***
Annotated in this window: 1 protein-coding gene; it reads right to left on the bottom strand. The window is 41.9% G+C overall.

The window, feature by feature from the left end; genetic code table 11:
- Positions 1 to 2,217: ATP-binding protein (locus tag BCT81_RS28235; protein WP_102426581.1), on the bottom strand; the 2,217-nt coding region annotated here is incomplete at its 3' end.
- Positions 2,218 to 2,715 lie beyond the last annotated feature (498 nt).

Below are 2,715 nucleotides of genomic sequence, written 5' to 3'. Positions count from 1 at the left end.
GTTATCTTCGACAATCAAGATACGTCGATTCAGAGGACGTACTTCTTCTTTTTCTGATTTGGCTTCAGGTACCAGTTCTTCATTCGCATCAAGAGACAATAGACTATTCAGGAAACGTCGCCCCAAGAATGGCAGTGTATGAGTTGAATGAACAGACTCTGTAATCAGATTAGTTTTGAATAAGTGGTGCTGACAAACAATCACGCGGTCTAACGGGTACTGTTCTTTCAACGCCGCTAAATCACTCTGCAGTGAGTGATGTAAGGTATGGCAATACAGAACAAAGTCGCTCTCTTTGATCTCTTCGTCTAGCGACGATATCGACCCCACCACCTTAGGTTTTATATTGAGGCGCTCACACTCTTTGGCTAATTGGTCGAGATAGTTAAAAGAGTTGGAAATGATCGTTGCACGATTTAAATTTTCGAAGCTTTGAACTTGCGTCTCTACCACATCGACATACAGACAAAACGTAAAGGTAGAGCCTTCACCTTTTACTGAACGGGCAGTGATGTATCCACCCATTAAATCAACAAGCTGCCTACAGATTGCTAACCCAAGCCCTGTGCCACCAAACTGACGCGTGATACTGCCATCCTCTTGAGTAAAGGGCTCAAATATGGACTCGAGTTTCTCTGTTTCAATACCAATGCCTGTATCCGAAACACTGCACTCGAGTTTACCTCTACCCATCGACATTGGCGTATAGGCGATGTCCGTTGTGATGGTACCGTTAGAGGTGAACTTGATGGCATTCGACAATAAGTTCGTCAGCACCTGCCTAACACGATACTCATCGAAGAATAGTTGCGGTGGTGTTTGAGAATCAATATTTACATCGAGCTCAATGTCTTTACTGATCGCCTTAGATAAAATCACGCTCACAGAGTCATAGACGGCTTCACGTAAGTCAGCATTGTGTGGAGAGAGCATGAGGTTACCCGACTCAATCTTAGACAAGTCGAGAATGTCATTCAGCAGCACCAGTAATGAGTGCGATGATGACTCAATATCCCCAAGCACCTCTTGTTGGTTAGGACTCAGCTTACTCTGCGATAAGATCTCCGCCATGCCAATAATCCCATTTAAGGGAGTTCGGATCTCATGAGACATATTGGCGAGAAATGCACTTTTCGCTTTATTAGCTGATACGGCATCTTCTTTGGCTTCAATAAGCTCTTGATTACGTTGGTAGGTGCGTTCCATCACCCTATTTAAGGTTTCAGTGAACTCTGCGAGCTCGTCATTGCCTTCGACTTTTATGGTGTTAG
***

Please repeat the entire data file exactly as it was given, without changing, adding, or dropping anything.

Annotated in this window: 1 protein-coding gene; it reads right to left on the bottom strand. The window is 41.9% G+C overall.

The window, feature by feature from the left end; genetic code table 11:
- Positions 1 to 2,217: ATP-binding protein (locus tag BCT81_RS28235; protein WP_102426581.1), on the bottom strand; the 2,217-nt coding region annotated here is incomplete at its 3' end.
- Positions 2,218 to 2,715 lie beyond the last annotated feature (498 nt).

Below are 2,715 nucleotides of genomic sequence, written 5' to 3'. Positions count from 1 at the left end.
GTTATCTTCGACAATCAAGATACGTCGATTCAGAGGACGTACTTCTTCTTTTTCTGATTTGGCTTCAGGTACCAGTTCTTCATTCGCATCAAGAGACAATAGACTATTCAGGAAACGTCGCCCCAAGAATGGCAGTGTATGAGTTGAATGAACAGACTCTGTAATCAGATTAGTTTTGAATAAGTGGTGCTGACAAACAATCACGCGGTCTAACGGGTACTGTTCTTTCAACGCCGCTAAATCACTCTGCAGTGAGTGATGTAAGGTATGGCAATACAGAACAAAGTCGCTCTCTTTGATCTCTTCGTCTAGCGACGATATCGACCCCACCACCTTAGGTTTTATATTGAGGCGCTCACACTCTTTGGCTAATTGGTCGAGATAGTTAAAAGAGTTGGAAATGATCGTTGCACGATTTAAATTTTCGAAGCTTTGAACTTGCGTCTCTACCACATCGACATACAGACAAAACGTAAAGGTAGAGCCTTCACCTTTTACTGAACGGGCAGTGATGTATCCACCCATTAAATCAACAAGCTGCCTACAGATTGCTAACCCAAGCCCTGTGCCACCAAACTGACGCGTGATACTGCCATCCTCTTGAGTAAAGGGCTCAAATATGGACTCGAGTTTCTCTGTTTCAATACCAATGCCTGTATCCGAAACACTGCACTCGAGTTTACCTCTACCCATCGACATTGGCGTATAGGCGATGTCCGTTGTGATGGTACCGTTAGAGGTGAACTTGATGGCATTCGACAATAAGTTCGTCAGCACCTGCCTAACACGATACTCATCGAAGAATAGTTGCGGTGGTGTTTGAGAATCAATATTTACATCGAGCTCAATGTCTTTACTGATCGCCTTAGATAAAATCACGCTCACAGAGTCATAGACGGCTTCACGTAAGTCAGCATTGTGTGGAGAGAGCATGAGGTTACCCGACTCAATCTTAGACAAGTCGAGAATGTCATTCAGCAGCACCAGTAATGAGTGCGATGATGACTCAATATCCCCAAGCACCTCTTGTTGGTTAGGACTCAGCTTACTCTGCGATAAGATCTCCGCCATGCCAATAATCCCATTTAAGGGAGTTCGGATCTCATGAGACATATTGGCGAGAAATGCACTTTTCGCTTTATTAGCTGATACGGCATCTTCTTTGGCTTCAATAAGCTCTTGATTACGTTGGTAGGTGCGTTCCATCACCCTATTTAAGGTTTCAGTGAACTCTGCGAGCTCGTCATTGCCTTCGACTTTTATGGTGTTAG